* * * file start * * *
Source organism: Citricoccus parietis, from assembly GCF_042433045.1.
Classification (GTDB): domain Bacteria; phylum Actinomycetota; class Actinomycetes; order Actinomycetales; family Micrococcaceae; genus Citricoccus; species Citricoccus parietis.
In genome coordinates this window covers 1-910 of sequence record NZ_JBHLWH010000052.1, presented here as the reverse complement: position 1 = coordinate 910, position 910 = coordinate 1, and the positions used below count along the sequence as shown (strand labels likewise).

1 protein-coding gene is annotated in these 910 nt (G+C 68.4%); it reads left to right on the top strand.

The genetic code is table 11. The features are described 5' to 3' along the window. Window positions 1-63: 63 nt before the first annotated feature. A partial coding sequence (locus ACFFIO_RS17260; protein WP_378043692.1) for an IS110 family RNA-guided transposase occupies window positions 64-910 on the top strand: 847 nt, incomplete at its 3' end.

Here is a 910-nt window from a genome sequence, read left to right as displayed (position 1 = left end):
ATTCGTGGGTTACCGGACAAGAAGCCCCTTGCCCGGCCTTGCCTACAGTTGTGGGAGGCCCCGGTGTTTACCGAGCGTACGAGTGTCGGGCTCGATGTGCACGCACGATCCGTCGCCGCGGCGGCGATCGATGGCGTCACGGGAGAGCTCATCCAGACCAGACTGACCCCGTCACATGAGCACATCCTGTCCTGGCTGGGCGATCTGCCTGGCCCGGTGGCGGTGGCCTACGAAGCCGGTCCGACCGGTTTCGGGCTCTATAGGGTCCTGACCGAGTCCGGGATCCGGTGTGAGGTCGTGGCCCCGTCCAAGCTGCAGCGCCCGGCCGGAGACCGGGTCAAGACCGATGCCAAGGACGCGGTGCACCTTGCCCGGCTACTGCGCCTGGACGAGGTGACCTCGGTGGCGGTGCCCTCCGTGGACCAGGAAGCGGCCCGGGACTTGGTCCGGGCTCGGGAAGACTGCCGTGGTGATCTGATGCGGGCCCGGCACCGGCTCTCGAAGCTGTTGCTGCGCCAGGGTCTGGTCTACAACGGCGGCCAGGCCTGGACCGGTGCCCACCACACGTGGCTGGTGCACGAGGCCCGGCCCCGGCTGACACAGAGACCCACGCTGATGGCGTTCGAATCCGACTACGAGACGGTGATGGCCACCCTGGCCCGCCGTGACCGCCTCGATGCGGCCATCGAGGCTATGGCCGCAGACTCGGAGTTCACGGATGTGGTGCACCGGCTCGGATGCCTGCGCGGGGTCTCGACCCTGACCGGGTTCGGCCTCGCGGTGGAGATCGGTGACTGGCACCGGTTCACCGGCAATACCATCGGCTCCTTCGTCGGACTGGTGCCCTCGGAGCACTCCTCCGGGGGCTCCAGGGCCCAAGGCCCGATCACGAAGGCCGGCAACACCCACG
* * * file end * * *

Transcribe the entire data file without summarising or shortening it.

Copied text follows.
Source organism: Citricoccus parietis, from assembly GCF_042433045.1.
Classification (GTDB): domain Bacteria; phylum Actinomycetota; class Actinomycetes; order Actinomycetales; family Micrococcaceae; genus Citricoccus; species Citricoccus parietis.
In genome coordinates this window covers 1-910 of sequence record NZ_JBHLWH010000052.1, presented here as the reverse complement: position 1 = coordinate 910, position 910 = coordinate 1, and the positions used below count along the sequence as shown (strand labels likewise).

1 protein-coding gene is annotated in these 910 nt (G+C 68.4%); it reads left to right on the top strand.

The genetic code is table 11. The features are described 5' to 3' along the window. Window positions 1-63: 63 nt before the first annotated feature. A partial coding sequence (locus ACFFIO_RS17260; protein WP_378043692.1) for an IS110 family RNA-guided transposase occupies window positions 64-910 on the top strand: 847 nt, incomplete at its 3' end.

Here is a 910-nt window from a genome sequence, read left to right as displayed (position 1 = left end):
ATTCGTGGGTTACCGGACAAGAAGCCCCTTGCCCGGCCTTGCCTACAGTTGTGGGAGGCCCCGGTGTTTACCGAGCGTACGAGTGTCGGGCTCGATGTGCACGCACGATCCGTCGCCGCGGCGGCGATCGATGGCGTCACGGGAGAGCTCATCCAGACCAGACTGACCCCGTCACATGAGCACATCCTGTCCTGGCTGGGCGATCTGCCTGGCCCGGTGGCGGTGGCCTACGAAGCCGGTCCGACCGGTTTCGGGCTCTATAGGGTCCTGACCGAGTCCGGGATCCGGTGTGAGGTCGTGGCCCCGTCCAAGCTGCAGCGCCCGGCCGGAGACCGGGTCAAGACCGATGCCAAGGACGCGGTGCACCTTGCCCGGCTACTGCGCCTGGACGAGGTGACCTCGGTGGCGGTGCCCTCCGTGGACCAGGAAGCGGCCCGGGACTTGGTCCGGGCTCGGGAAGACTGCCGTGGTGATCTGATGCGGGCCCGGCACCGGCTCTCGAAGCTGTTGCTGCGCCAGGGTCTGGTCTACAACGGCGGCCAGGCCTGGACCGGTGCCCACCACACGTGGCTGGTGCACGAGGCCCGGCCCCGGCTGACACAGAGACCCACGCTGATGGCGTTCGAATCCGACTACGAGACGGTGATGGCCACCCTGGCCCGCCGTGACCGCCTCGATGCGGCCATCGAGGCTATGGCCGCAGACTCGGAGTTCACGGATGTGGTGCACCGGCTCGGATGCCTGCGCGGGGTCTCGACCCTGACCGGGTTCGGCCTCGCGGTGGAGATCGGTGACTGGCACCGGTTCACCGGCAATACCATCGGCTCCTTCGTCGGACTGGTGCCCTCGGAGCACTCCTCCGGGGGCTCCAGGGCCCAAGGCCCGATCACGAAGGCCGGCAACACCCACG